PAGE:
If you’re renting or living frugally, chances are good that you don’t have access to a conventional clothes washer or dryer. You might not even have shared coin-op machines in your building or neighborhood. Thanks to online retailers, enter the ‘twin tub‘ or similar — roughly kitchen waste bin-sized, portable (typically under 20lb) and mainly plastic washing machines that run on household plug power (110v in the US) and can be filled from any water source (sink, bucket, garden hose, etc). The portable washing machine photographed was purchased and shipped via Amazon for under $125 and includes a spin (non-heated) basket ‘dryer’ — which might even work as a salad spinner, too 😉 (don’t try that):
This is the second such twin tub I’ve owned in the last decade — the first stayed with a previous rental after several years of our use and is likely still going. In our current market, every time I use our latest machine, I save at least $2 in laundromat costs. It’s closer to $5 per load in savings when I combine twin tub spin drying with line / rack drying, as opposed to using a coin-op dryer. I reckon I’ve saved about $10-15 each week since May 2018 with this machine.
Depending on your market, your cost savings might be even more significant — as I shudder remembering the high cost of bag laundry service in some cities. I also note that I can use less detergent per load and often get a better clean (compared with coin-op laundry) using our twin tub. Plus, by using biodegradable detergent and stain treatment, I feel comfortable using the drain / ‘greywater‘ for irrigating non-edible landscaping. Good for the environment and the wallet:
Here are some additional ideas and tips:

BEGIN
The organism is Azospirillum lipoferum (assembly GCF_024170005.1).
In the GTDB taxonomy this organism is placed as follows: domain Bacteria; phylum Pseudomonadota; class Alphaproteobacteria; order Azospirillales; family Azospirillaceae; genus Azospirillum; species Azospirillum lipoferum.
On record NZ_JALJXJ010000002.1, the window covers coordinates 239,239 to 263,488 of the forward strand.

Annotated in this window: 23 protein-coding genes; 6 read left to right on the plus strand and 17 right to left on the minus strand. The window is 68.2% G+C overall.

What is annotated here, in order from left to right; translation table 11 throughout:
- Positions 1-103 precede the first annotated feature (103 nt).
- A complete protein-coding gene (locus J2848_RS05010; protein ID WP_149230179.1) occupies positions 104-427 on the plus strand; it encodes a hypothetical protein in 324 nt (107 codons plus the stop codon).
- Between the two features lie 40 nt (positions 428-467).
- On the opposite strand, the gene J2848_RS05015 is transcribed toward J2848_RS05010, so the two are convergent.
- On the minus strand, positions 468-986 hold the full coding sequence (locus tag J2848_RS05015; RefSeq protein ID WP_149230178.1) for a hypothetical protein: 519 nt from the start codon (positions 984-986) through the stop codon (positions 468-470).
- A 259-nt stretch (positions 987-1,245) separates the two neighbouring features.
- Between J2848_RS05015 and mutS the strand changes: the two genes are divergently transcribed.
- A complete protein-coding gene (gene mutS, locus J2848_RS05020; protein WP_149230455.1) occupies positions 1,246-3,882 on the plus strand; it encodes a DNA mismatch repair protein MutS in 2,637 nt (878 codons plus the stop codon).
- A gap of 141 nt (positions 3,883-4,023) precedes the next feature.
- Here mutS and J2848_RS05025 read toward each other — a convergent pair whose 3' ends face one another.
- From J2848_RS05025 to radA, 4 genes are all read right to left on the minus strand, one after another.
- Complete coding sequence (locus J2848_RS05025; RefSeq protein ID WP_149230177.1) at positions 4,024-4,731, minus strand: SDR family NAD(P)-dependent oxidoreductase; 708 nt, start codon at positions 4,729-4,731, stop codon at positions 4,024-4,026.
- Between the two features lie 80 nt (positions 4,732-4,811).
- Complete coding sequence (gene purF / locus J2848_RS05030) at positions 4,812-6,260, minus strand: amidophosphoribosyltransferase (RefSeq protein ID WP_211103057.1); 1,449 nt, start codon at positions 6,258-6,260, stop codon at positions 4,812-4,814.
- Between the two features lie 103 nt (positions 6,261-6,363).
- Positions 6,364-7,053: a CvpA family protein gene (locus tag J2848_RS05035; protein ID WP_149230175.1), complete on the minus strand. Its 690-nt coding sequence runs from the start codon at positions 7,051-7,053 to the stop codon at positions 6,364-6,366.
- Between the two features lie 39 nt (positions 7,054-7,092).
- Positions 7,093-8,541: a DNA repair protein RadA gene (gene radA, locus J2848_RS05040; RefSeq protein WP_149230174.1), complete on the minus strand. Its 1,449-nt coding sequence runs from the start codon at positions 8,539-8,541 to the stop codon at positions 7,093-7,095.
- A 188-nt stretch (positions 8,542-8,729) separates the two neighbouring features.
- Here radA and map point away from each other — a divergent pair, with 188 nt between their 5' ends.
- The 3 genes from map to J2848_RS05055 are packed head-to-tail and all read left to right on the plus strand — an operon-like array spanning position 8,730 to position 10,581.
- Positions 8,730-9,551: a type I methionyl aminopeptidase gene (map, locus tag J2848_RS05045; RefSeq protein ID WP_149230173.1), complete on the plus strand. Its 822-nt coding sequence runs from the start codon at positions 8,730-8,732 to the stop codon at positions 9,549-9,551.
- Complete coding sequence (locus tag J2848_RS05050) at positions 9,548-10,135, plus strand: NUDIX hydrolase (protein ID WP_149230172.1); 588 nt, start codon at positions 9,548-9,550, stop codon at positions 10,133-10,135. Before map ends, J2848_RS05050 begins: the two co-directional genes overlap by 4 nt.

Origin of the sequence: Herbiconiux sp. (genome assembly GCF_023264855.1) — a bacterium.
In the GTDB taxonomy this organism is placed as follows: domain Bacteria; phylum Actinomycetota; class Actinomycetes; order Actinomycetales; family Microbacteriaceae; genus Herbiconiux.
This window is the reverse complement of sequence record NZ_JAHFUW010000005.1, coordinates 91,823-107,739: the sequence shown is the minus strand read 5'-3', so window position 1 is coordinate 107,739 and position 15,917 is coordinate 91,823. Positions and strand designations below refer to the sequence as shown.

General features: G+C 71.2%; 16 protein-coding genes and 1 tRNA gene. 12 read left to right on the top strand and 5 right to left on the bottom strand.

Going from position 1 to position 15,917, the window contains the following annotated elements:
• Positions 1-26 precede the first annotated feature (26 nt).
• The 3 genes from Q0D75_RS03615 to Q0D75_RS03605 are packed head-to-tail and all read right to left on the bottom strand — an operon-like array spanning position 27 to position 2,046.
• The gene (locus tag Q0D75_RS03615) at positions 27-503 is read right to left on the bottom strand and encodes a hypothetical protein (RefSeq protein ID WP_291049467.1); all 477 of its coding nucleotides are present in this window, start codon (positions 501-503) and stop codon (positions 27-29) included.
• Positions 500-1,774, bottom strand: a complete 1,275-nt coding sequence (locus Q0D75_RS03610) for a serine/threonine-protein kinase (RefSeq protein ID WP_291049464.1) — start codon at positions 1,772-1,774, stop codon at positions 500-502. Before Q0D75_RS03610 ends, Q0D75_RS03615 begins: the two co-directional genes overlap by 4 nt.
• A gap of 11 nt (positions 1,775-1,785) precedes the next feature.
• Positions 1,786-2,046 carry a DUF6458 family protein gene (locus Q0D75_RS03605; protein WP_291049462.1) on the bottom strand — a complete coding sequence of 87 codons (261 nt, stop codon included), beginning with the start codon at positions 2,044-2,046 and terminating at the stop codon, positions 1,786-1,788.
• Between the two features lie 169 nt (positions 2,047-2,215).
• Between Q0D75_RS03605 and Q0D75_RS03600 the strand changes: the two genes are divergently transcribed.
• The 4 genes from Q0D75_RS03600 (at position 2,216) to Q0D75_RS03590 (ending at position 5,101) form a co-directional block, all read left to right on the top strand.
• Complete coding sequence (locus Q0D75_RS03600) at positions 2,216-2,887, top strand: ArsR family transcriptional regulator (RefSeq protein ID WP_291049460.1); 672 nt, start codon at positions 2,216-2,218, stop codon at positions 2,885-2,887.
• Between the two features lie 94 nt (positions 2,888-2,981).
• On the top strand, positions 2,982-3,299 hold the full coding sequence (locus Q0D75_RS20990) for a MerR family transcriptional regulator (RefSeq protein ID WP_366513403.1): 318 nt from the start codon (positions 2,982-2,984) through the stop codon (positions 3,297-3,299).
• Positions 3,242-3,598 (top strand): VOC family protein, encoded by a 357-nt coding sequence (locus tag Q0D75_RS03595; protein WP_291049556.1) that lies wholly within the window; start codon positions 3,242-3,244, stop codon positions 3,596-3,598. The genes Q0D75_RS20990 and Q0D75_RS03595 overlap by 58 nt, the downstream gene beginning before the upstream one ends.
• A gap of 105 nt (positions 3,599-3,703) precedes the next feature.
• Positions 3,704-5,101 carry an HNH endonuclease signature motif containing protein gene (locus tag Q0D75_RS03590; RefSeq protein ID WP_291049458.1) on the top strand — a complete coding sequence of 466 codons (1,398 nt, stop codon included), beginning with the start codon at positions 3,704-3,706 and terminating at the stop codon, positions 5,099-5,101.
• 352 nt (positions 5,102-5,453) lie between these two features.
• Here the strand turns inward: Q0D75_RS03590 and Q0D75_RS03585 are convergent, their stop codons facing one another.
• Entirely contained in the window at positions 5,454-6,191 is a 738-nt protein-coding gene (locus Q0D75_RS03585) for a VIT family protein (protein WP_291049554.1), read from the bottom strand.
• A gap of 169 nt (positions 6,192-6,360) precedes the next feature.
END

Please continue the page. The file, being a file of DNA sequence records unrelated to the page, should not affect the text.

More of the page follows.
- Splurge on a floating lint catching basket — about $6 each;
- Drying racks with clips are a great time and space saver for socks, etc;
- Use net bags for delicates, including in the spin dryer;
- Assist and further stretch detergent by adding vinegar to each load;
- Follow the instructions. The twin tubs I’ve owned have stressed to not run the spin dryer while the machine is draining, and to not run the drain when the machine is empty (to protect the internal water pump);
- We run each load through a 15 minute wash cycle followed by a 6 minute rinse cycle (with fresh water), but do what works for your washing;
- Assist the machine drain with gravity, such as by using chairs as a platform;
- Note the limits of the machine — if items to be washed aren’t spinning when the machine is in use, they are not getting clean (plan on smaller loads).
We don’t do all of our laundry with our twin tub / portable laundry machine, but we do the majority of it and could probably get by with it solely, if needed — bedding and bath towels would be the main struggle. However, we’ve found that a twin tub can handle jeans and other heavy washing items, but just not many per load. We could also probably road-trip with our twin tub and drying racks if ever needed, noting the places I’ve stayed and volunteered where laundry machine access is limited.
In rainier seasons, I sometimes wash with the twin tub to save costs and maximize home time, and then head to the laundromat for drying and folding. Twin tubs seem to be an uncommon sight in the US currently, Regardless, I’m glad I gambled on these online and can’t quite imagine living without a twin tub (or buying and installing a heavy and expensive conventional washing machine) now.
2 thoughts on “Laundry strategies: Enter the twin tub (to save water, energy & $$$)”
I miss our twin tub so much! It was such a money saver… but doggo chewed through the cord, and at that time, I didn’t realize how easy they were to fix. 😦 We still line dry everything though! And that saves OODLES compared to our apartment wide laundry rooms.
Great work, Moriah — and sorry to leave you hanging all this time! I have the feeling that we’ll be back in the market for another twin tub soon. It’s so hard to beat the water AND energy savings with these, not to mention the portability! Thank you for your comment!